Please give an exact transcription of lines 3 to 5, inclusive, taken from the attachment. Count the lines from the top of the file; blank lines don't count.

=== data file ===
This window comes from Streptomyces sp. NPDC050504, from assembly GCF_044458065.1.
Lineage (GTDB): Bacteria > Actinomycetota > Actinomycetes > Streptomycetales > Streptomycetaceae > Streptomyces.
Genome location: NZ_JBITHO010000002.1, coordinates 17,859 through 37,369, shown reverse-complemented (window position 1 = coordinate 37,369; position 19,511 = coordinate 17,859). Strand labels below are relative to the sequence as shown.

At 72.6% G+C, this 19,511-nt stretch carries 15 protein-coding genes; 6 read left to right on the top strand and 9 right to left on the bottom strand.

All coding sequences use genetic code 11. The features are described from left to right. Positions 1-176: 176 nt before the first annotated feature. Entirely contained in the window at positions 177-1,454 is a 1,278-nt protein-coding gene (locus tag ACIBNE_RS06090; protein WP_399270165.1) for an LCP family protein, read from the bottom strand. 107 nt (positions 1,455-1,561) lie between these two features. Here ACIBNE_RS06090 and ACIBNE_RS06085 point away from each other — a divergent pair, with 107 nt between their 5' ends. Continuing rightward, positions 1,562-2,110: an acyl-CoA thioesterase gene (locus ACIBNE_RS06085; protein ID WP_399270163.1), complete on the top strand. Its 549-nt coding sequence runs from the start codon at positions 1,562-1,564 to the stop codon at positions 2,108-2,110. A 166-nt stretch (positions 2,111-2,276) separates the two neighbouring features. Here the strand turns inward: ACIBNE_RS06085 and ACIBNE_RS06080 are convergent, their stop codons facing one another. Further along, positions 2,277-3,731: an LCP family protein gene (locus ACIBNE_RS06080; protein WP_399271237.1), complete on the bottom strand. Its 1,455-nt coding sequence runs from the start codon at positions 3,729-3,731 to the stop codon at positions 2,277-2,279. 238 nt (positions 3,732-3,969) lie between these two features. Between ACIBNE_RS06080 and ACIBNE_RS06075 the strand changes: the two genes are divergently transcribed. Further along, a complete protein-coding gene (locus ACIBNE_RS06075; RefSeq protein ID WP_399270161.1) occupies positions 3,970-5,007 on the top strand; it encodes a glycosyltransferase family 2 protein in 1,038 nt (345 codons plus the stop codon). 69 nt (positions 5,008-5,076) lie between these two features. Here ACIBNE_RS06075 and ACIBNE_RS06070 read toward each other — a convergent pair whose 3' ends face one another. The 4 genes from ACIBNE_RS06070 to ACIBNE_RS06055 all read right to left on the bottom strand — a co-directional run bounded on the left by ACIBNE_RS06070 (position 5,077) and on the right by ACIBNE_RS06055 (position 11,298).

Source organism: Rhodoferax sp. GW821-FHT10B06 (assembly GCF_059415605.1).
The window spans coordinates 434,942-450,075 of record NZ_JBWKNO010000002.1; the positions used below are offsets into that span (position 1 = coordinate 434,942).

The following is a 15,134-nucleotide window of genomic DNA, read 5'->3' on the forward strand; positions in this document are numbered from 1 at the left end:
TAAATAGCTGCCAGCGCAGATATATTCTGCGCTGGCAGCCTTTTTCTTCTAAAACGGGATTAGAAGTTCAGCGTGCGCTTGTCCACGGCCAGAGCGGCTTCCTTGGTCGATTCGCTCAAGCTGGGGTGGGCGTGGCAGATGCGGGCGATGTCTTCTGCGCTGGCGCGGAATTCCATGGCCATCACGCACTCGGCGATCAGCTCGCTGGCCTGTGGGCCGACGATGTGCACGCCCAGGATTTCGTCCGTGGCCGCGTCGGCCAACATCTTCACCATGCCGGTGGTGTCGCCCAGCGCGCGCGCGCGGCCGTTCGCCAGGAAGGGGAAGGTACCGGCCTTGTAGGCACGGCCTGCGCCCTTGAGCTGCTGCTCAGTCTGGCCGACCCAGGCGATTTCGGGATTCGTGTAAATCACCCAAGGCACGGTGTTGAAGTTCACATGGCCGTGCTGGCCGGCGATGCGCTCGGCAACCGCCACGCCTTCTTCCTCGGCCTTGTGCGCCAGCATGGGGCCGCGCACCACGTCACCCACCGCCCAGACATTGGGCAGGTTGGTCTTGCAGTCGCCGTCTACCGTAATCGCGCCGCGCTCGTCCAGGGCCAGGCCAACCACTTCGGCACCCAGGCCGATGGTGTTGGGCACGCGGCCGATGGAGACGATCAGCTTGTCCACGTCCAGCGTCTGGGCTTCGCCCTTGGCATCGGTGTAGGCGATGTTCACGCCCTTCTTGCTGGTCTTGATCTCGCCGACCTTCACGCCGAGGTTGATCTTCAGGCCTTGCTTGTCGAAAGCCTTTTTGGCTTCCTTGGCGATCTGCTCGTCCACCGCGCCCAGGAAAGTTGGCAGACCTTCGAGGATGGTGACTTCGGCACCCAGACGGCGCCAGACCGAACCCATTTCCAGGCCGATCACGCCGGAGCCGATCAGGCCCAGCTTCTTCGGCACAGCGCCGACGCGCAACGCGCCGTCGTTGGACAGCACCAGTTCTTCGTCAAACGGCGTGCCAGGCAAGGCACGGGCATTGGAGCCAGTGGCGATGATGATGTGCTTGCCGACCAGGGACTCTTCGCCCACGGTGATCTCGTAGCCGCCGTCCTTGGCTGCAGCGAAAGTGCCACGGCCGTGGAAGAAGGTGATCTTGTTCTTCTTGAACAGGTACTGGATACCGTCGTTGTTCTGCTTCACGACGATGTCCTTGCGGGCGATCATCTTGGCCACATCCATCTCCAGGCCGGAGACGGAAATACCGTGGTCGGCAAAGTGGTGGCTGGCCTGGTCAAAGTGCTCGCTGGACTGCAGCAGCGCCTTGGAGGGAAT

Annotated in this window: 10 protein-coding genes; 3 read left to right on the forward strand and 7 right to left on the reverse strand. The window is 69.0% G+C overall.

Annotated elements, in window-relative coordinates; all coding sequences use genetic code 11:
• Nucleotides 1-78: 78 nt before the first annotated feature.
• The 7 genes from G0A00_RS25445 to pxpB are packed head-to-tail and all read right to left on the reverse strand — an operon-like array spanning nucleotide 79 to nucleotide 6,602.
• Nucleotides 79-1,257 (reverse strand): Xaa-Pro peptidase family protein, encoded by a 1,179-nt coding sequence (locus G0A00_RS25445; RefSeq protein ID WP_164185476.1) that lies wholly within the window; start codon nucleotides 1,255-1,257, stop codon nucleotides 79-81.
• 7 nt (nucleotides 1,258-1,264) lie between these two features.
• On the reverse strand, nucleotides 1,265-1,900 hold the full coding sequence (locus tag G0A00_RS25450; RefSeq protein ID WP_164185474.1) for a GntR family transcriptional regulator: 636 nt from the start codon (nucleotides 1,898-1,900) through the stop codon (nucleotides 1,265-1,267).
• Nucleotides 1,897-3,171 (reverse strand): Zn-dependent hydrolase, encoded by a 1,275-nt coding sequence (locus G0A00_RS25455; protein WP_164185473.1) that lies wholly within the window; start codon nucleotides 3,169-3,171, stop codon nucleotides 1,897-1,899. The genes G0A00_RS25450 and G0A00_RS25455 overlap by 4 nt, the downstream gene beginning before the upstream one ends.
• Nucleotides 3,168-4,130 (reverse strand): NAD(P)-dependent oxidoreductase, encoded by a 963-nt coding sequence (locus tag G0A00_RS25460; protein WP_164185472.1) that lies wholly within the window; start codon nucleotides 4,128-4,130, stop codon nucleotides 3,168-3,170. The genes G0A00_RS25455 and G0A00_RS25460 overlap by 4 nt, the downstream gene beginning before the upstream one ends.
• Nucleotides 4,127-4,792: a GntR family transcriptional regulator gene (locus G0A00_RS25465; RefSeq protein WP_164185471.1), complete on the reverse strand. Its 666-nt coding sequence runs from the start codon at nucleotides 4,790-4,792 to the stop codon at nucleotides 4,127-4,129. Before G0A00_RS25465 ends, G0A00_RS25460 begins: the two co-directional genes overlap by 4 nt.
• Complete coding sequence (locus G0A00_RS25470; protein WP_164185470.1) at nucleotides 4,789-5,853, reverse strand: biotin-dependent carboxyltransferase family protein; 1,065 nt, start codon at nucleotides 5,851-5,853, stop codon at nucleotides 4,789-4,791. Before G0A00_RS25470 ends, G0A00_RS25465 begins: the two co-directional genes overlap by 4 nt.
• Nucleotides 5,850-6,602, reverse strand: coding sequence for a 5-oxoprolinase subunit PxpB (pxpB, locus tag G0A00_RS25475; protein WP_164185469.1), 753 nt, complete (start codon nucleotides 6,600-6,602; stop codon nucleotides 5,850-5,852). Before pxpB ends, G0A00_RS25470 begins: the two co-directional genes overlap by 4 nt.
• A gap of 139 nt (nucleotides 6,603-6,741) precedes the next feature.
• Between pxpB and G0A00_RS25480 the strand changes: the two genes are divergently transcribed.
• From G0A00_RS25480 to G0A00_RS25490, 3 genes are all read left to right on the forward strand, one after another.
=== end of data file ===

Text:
Genome location: NZ_JBITHO010000002.1, coordinates 17,859 through 37,369, shown reverse-complemented (window position 1 = coordinate 37,369; position 19,511 = coordinate 17,859). Strand labels below are relative to the sequence as shown.

At 72.6% G+C, this 19,511-nt stretch carries 15 protein-coding genes; 6 read left to right on the top strand and 9 right to left on the bottom strand.

All coding sequences use genetic code 11. The features are described from left to right. Positions 1-176: 176 nt before the first annotated feature. Entirely contained in the window at positions 177-1,454 is a 1,278-nt protein-coding gene (locus tag ACIBNE_RS06090; protein WP_399270165.1) for an LCP family protein, read from the bottom strand. 107 nt (positions 1,455-1,561) lie between these two features. Here ACIBNE_RS06090 and ACIBNE_RS06085 point away from each other — a divergent pair, with 107 nt between their 5' ends. Continuing rightward, positions 1,562-2,110: an acyl-CoA thioesterase gene (locus ACIBNE_RS06085; protein ID WP_399270163.1), complete on the top strand. Its 549-nt coding sequence runs from the start codon at positions 1,562-1,564 to the stop codon at positions 2,108-2,110. A 166-nt stretch (positions 2,111-2,276) separates the two neighbouring features. Here the strand turns inward: ACIBNE_RS06085 and ACIBNE_RS06080 are convergent, their stop codons facing one another. Further along, positions 2,277-3,731: an LCP family protein gene (locus ACIBNE_RS06080; protein WP_399271237.1), complete on the bottom strand. Its 1,455-nt coding sequence runs from the start codon at positions 3,729-3,731 to the stop codon at positions 2,277-2,279. 238 nt (positions 3,732-3,969) lie between these two features. Between ACIBNE_RS06080 and ACIBNE_RS06075 the strand changes: the two genes are divergently transcribed. Further along, a complete protein-coding gene (locus ACIBNE_RS06075; RefSeq protein ID WP_399270161.1) occupies positions 3,970-5,007 on the top strand; it encodes a glycosyltransferase family 2 protein in 1,038 nt (345 codons plus the stop codon). 69 nt (positions 5,008-5,076) lie between these two features. Here ACIBNE_RS06075 and ACIBNE_RS06070 read toward each other — a convergent pair whose 3' ends face one another. The 4 genes from ACIBNE_RS06070 to ACIBNE_RS06055 all read right to left on the bottom strand — a co-directional run bounded on the left by ACIBNE_RS06070 (position 5,077) and on the right by ACIBNE_RS06055 (position 11,298).